1. Don’t Use The Left Hand Death Grip
When you begin playing the guitar, you’ll see that actually pressing the strings to the fret board is difficult and will cause your fingers and wrist to hurt. As a result, most people use their thumb and hook it around the top of the fret board to achieve some leverage and then use the flat of their fingers to press each string as opposed to their fingertips.
This is what is known as the left hand death grip since you’ll end up squeezing the neck of the guitar tightly which naturally restricts how easily your fingers can move. Instead, you should practice good technique where you place your thumb to the back of the guitar’s neck. This allows you to use your fingertips when pressing the string to the fret board. This will allow you to play notes more accurately and faster and you won’t mute other strings by accident. This will feel difficult and strange, especially if you have a weak wrist. However, once you persevere, you’ be able to enjoy the benefits later. Always keep in mind that your thumb needs to be on back of the guitar’s neck.
2. Rehearse In Different Positions – Both Sitting & Standing
Simply playing the guitar is difficult on its own without having to move around the room. However, if you truly want to be able to play professionally, you will have to be able to play while standing in front of any crowd. With that said, playing while you’re standing as opposed to while you’re sitting is quite different.
If you’re on a chair, you’ll likely hunch over quite a bit so you can easily see your hands. This is something you need to try to avoid. However, when you’re standing, this isn’t the case. Simply try out this position and you’ll easily find out. When you stand, it would be a lot more challenging to see your left hand. Additionally, you should have a good quality guitar strap that you can easily adjust to a suitable length. Then, practice playing while standing as much as you can.
3. Speed Isn’t Necessary
You don’t need to learn to play the guitar fast. If you want to have good technique, you need to work on accurately playing the correct notes and fingering properly when you need to play difficult bar chords and scales. Make sure to place an emphasis on learning how to do fingering accurately. When you focus on playing accurately, you will eventually speed up over time. The biggest issue when it comes to playing fast is bad technique. So, make sure you learn how to use good technique and you’ll eventually be able to go fast. You can use an app called Uberchord Guitar which is completely free and it will listen while you play and let you known when you’re playing inaccurately.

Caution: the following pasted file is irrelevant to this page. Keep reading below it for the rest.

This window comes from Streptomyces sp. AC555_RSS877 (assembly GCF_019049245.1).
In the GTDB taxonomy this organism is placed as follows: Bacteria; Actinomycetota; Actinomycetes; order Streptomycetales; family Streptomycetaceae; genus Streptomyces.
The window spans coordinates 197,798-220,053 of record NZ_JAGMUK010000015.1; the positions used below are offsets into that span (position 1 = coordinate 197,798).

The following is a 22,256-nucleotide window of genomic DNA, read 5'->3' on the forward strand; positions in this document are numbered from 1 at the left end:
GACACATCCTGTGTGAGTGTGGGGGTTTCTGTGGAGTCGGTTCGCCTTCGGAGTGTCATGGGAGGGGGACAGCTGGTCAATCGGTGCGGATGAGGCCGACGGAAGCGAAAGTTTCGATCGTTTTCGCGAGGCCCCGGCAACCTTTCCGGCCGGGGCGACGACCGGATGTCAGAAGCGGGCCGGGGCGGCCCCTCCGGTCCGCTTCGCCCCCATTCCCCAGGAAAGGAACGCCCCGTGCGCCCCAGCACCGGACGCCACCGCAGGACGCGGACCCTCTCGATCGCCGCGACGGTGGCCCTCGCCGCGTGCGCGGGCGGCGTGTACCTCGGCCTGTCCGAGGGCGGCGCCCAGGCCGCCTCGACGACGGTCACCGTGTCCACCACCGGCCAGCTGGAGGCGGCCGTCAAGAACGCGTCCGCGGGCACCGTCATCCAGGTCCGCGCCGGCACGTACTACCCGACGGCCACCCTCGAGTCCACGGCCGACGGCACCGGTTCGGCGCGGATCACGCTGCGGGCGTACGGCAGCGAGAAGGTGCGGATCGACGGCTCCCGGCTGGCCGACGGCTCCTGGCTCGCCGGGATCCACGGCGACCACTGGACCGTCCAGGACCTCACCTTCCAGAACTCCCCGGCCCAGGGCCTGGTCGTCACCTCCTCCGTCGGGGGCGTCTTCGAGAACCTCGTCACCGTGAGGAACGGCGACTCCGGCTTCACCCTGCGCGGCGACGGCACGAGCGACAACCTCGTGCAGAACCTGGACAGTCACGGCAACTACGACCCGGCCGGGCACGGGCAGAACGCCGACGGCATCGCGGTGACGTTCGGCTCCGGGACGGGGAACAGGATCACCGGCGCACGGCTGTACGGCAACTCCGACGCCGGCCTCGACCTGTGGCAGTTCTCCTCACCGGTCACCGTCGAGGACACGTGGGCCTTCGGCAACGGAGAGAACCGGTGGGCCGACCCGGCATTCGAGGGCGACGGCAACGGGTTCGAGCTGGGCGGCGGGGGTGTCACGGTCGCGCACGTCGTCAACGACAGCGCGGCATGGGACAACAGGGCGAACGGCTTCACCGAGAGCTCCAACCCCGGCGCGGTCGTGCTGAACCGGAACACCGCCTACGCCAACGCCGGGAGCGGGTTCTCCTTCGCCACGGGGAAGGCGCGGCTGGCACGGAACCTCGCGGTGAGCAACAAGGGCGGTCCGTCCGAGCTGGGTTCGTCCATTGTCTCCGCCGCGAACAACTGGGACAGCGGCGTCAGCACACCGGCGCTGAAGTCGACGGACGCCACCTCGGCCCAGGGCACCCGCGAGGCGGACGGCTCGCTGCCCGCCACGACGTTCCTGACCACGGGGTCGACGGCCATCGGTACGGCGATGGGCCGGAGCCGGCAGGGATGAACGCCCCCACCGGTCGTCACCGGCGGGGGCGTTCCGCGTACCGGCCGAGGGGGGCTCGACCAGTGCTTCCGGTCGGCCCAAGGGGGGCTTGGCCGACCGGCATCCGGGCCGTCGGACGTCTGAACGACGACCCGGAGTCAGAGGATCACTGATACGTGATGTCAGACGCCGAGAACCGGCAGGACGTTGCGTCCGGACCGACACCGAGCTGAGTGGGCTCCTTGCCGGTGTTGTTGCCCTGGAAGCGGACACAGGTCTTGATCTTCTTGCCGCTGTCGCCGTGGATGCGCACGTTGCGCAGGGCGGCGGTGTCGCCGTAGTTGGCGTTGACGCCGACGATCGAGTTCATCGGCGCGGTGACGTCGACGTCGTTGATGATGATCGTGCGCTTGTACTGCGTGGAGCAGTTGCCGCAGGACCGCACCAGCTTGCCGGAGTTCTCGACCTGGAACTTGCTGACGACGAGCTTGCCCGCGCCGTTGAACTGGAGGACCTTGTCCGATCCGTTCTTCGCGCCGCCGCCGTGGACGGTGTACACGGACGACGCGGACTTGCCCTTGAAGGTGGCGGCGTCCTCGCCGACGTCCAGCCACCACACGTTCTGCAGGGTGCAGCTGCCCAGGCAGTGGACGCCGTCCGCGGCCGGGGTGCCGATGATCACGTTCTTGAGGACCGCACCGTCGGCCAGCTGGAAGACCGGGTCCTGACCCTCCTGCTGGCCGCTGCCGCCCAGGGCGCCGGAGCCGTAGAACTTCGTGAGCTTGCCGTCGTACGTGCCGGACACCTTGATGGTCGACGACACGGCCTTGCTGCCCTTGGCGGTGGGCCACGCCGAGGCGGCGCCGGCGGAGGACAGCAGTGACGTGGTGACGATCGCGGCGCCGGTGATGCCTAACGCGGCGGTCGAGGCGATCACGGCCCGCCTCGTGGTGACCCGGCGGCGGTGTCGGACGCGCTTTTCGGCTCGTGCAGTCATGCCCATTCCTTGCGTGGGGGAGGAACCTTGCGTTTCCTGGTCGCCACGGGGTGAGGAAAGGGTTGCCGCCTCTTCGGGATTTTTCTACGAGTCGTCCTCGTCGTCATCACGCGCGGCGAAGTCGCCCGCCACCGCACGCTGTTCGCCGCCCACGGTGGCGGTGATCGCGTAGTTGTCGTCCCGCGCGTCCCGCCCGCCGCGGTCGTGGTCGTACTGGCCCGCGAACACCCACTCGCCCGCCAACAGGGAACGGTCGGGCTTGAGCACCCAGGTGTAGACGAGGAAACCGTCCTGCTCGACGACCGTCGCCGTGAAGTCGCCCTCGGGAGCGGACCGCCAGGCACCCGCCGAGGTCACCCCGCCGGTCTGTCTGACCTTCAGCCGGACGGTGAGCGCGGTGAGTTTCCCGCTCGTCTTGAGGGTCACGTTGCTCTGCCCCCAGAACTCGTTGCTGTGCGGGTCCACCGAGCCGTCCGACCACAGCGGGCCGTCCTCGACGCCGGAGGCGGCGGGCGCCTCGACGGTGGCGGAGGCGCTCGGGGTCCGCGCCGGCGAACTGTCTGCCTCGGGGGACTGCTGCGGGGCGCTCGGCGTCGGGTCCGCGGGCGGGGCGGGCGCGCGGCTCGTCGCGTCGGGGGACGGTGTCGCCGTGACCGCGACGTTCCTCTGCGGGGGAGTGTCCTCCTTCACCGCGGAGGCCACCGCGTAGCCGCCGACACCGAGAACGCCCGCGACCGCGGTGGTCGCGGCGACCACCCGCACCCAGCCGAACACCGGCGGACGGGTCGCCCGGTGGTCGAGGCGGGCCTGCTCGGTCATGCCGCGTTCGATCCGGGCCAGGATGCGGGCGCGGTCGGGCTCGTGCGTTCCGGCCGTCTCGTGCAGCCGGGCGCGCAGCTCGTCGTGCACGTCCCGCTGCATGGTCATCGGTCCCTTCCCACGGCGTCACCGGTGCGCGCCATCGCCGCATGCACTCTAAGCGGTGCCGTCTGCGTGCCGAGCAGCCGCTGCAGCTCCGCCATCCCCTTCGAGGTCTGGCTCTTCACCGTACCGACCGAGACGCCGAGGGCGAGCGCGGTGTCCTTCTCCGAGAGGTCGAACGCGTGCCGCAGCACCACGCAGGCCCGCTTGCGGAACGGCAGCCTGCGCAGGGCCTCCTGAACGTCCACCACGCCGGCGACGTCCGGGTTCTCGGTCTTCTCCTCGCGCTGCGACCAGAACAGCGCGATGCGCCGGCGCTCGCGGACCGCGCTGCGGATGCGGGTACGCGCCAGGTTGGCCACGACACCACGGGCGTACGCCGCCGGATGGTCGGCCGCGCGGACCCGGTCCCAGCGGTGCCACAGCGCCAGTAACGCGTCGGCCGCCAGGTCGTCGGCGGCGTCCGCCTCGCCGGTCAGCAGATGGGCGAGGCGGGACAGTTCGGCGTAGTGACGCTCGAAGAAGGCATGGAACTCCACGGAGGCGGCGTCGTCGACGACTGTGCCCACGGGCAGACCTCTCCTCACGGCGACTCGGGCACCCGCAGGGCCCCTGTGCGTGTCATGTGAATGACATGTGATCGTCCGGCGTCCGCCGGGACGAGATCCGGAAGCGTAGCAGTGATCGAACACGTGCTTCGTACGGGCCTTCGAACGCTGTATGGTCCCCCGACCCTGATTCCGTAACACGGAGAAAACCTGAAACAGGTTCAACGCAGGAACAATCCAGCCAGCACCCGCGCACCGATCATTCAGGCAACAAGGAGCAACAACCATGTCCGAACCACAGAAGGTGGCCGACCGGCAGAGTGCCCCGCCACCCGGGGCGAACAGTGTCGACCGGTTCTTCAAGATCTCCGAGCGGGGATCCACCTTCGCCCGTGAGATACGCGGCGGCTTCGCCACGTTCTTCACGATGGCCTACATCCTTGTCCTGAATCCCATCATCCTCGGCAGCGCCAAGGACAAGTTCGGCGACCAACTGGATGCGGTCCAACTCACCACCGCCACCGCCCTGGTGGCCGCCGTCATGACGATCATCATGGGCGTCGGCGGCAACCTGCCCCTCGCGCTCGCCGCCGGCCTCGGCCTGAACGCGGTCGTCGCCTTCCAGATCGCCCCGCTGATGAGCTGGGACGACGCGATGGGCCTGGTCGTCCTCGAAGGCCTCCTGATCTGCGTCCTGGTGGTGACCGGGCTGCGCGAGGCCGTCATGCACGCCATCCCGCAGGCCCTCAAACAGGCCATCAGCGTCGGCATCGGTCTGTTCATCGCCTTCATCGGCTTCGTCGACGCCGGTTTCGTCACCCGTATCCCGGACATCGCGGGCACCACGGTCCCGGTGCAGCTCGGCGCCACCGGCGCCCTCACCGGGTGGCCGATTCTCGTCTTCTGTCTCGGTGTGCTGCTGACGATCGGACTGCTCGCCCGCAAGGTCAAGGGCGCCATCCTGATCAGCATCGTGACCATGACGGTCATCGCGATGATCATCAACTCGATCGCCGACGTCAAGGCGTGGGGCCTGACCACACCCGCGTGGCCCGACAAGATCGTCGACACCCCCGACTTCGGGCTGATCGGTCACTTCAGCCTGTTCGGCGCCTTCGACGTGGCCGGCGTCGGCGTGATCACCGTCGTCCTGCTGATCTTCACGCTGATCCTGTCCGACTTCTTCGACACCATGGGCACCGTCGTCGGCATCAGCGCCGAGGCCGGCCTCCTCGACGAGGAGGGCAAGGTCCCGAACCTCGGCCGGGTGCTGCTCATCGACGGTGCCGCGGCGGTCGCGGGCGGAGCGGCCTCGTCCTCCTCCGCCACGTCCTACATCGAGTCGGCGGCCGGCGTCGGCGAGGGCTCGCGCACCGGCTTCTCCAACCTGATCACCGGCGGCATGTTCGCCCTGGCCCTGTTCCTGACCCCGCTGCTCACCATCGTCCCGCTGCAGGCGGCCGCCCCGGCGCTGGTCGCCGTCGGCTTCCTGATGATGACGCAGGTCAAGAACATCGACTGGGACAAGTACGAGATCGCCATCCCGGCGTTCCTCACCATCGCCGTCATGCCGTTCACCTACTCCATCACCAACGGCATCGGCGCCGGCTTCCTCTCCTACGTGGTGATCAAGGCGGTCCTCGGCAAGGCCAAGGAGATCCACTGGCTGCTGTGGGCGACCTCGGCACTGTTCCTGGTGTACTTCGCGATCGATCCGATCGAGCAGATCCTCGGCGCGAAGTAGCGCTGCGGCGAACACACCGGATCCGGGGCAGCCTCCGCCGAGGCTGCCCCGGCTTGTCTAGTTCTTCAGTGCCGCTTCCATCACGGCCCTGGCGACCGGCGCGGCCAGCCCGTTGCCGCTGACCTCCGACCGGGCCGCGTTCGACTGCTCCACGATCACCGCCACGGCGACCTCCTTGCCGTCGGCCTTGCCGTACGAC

4. Accurate Fingering
Over many years and centuries, expert guitar players have discovered the best ways of playing particular chords and scales. This basically means the particular fingers that should play particular notes.
In some cases, you’ll figure out even better ways of playing them and this simply means you’re likely a musical genius. However, it is best to not be tempted to do so. Remember, accurate fingering isn’t just about playing the scale or chord as it should be played. There are variations that have to be considered like ninths and sevenths. As a result, your particular style of fingering may not allow for these variations to be easily played. This is certainly something I personally learned. So, make sure that you perform the accurate fingering of each chord and you can use Uberchord to see how to do each one. Take a look at our range of instruments at www.guitarguitar.co.uk/folk/ukuleles/.
5. Rehearse Quietly
If you want to look at your favorite movie or show but need to rehearse, don’t stress. You can actually practice by simply holding your guitar and play scales and chords without actually playing the strings. This will allow you to train your left hand and it still counts as practice. Remember, you need to have good habits when you’re playing to achieve good technique. Make sure and keep your thumb on the back of the guitar’s neck.
6. Utilize A Metronome
Playing using a click track is quite difficult when you now start, but the benefits of doing so are huge. You will achieve a great sense of timing and rhythm and you should definitely use a metronome as soon as you can. You can start off by setting the beats per minutes to a very slow pace. This will allow you to learn how to play at a good tempo and in time without having to sacrifice your technique while learning. There are even metronome apps you can find on the web.
7. Don’t Avoid The Challenging Chords
A couple weeks ago while in my studio, I was recording my friend who did everything she could to make sure she didn’t have to play the B minor chord. This was because she found it was difficult and avoided playing it by using capos etc. However, this is something you want to avoid doing and should instead look for chords that you find very difficult and take more time to perfect them. This will ensure you don’t create a mental barrier which would negatively affect your musical ability for the rest of your life.